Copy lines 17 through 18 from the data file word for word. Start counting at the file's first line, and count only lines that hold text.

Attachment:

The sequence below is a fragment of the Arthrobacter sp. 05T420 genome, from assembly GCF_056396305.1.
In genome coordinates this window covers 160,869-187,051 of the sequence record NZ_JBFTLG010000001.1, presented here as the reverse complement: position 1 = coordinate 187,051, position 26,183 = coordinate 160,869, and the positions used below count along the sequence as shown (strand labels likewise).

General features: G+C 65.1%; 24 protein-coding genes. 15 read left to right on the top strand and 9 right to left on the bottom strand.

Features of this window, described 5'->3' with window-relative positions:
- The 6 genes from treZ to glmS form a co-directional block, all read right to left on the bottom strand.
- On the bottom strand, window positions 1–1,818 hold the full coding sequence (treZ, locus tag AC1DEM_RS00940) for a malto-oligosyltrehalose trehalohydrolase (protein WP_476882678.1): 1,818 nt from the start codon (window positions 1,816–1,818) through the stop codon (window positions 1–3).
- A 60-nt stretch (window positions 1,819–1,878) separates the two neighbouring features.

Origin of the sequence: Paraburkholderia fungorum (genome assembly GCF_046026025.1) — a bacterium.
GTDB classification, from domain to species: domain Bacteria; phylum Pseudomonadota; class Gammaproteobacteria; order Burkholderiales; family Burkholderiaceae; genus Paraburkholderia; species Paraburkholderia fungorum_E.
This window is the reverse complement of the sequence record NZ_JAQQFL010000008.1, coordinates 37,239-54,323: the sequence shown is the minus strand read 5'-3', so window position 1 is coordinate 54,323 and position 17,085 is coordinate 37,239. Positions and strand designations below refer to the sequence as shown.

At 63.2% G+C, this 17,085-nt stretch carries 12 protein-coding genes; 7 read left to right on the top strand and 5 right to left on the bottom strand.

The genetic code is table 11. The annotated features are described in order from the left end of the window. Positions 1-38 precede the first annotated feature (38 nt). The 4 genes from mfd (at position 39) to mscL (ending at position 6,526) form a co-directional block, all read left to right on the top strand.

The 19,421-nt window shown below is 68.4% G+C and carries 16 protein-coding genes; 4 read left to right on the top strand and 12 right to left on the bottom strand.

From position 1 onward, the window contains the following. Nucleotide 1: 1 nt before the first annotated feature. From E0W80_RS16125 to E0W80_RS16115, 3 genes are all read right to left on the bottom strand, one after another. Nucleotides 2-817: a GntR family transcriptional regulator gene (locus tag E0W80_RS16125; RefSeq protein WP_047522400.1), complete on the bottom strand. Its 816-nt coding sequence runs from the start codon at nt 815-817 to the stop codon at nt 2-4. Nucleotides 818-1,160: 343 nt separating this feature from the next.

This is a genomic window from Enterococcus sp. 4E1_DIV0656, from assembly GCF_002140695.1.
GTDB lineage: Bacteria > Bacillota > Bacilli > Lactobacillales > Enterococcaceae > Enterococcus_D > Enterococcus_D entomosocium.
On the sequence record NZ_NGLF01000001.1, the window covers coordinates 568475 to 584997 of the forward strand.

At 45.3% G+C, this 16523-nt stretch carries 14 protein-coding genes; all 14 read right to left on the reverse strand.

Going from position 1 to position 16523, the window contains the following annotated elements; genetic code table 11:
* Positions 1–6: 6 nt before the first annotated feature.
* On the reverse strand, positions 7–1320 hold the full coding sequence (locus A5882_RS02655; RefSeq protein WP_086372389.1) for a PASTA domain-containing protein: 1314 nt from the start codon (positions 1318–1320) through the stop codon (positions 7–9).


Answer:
On the sequence record NZ_NGLF01000001.1, the window covers coordinates 568475 to 584997 of the forward strand.

At 45.3% G+C, this 16523-nt stretch carries 14 protein-coding genes; all 14 read right to left on the reverse strand.